This new playground had stumps and logs to walk along around the entire playground. It also served as seating.

This new playground had stumps and logs to walk along around the entire playground. It also served as seating.

Hammocks are often included in Berlin playgrounds. 

Hammocks are often included in Berlin playgrounds. 

There is a small playground behind the hill in the background, along with these three red sculpture like pieces that could be used to sit on or to climb over or jump off of.  Ping pong tables are also common in Berlin playground public spaces and yes they do get used. 

There is a small playground behind the hill in the background, along with these three red sculpture like pieces that could be used to sit on or to climb over or jump off of.  Ping pong tables are also common in Berlin playground public spaces and yes they do get used. 

Vintage Fun

Berlin’s playgrounds are also very different from North America’s as there is none of the Crayola meets Fisher Price, Ikea-looking playgrounds. Most of the playgrounds are pretty much void of any colour, which is totally the opposite of other elements of the city’s urban fabric, which is full of colour. 

In fact most of the playgrounds have vintage look, as the equipment and benches are all still made of wood, with twisted tree limb shapes as if they just cut off a few limbs and stuck them in the ground.  And while there are still some traces of the original paint, they haven’t been painted in decades, creating a grey weathered look.

Berlin’s playgrounds are like one mega sand box (no pea gravel or rubberized surfaces here), with strange looking forts, ships and other structures (by North American standards) that families are invited to climb, jump, bounce and play on. The most intriguing element are the mysterious carved animal heads on springs to rock back and forth on.  

They look like they belong in an anthropology museum – there are probably thousands of them.
Soon the thrill of the hunt for me was to find old playgrounds and photograph their primitive creatures and characters.  Here are a few samples.

Soon the thrill of the hunt for me was to find old playgrounds and photograph their primitive creatures and characters.  Here are a few samples.

Found this new hand carved creature which is very cute and charming today, would be interesting to document how it changes over the years.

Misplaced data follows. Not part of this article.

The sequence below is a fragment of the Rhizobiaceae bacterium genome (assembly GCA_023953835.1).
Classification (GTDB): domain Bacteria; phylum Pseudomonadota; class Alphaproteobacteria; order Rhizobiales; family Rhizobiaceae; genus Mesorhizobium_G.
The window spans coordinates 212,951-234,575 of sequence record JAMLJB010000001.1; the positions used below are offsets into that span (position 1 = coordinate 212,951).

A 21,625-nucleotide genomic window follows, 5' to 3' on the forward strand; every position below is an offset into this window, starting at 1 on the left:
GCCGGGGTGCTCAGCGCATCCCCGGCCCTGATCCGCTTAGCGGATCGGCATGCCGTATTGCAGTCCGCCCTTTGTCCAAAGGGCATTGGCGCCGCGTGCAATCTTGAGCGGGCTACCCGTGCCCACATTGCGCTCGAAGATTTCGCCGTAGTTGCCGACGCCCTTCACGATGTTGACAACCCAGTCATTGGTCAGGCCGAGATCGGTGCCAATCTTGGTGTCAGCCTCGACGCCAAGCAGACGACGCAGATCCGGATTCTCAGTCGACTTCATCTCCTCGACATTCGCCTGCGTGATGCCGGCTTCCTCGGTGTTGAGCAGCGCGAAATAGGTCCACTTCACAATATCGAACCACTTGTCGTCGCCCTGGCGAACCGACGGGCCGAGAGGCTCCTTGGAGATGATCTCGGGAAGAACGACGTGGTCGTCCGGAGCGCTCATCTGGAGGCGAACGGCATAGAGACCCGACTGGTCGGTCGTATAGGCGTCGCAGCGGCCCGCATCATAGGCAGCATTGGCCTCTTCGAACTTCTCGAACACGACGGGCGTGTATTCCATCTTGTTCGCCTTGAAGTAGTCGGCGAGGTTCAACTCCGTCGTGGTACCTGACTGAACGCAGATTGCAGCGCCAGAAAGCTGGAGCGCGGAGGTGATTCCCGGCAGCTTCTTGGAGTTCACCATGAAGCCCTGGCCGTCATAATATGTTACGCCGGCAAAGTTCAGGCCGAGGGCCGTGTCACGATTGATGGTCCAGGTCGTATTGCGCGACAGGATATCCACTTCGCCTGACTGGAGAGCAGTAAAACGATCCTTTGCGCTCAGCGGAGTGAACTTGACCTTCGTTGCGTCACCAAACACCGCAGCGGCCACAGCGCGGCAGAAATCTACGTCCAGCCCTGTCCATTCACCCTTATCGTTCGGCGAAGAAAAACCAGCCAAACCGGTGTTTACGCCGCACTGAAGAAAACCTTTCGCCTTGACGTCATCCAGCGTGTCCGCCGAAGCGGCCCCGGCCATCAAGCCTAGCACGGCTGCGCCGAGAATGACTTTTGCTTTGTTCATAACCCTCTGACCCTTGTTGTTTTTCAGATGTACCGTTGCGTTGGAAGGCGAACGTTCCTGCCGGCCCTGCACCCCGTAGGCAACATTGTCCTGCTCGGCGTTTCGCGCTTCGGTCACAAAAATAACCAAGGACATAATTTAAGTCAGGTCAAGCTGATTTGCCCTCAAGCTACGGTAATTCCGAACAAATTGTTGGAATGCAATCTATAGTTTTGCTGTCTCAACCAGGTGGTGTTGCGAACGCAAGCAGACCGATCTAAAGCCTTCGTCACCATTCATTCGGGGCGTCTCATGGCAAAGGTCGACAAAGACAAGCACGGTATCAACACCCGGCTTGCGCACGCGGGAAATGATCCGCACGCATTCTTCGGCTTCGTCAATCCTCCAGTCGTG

Found this new hand carved creature which is very cute and charming today, would be interesting to document how it changes over the years. 

These family-sized rockers were very popular.  Mom, Dad and several kids could rock on them, or a bunch of kids could hop on and have fun. 

These family-sized rockers were very popular.  Mom, Dad and several kids could rock on them, or a bunch of kids could hop on and have fun. 

Caged in?

All playgrounds have a low fence that keeps the kids and balls in the area encloses all the playgrounds.  As well, many playgrounds will also have a high fenced-in hard surface nearby that can be used as both a place to play dodge ball, soccer and basketball.  The high fence that encloses the courts gives them a strange cage-fighting ring look, at least to this North American. These multi-use courts were well used by older children and adults.

An example of a caged court for playing soccer with a basketball court next to it. 

An example of a caged court for playing soccer with a basketball court next to it. 

Another example of caged arena-like play area.  Note it is typical for there to be lots of graffiti in and around the playgrounds, nobody seems to mind.

Another example of caged arena-like play area.  Note it is typical for there to be lots of graffiti in and around the playgrounds, nobody seems to mind.

Shade, Sit & Skate

Berlin’s urban trees are amazing. Huge six story trees line many of the streets and dominate the parks, creating lovely shade in the summer but letting in the sun in during late fall to early spring.  I was also impressed by the abundant places to just sit, and how Berliners have mastered the art of sitting. 

And we are not talking about fancy benches and seats; again they are usually old wooden benches that you would rarely see in North American cities.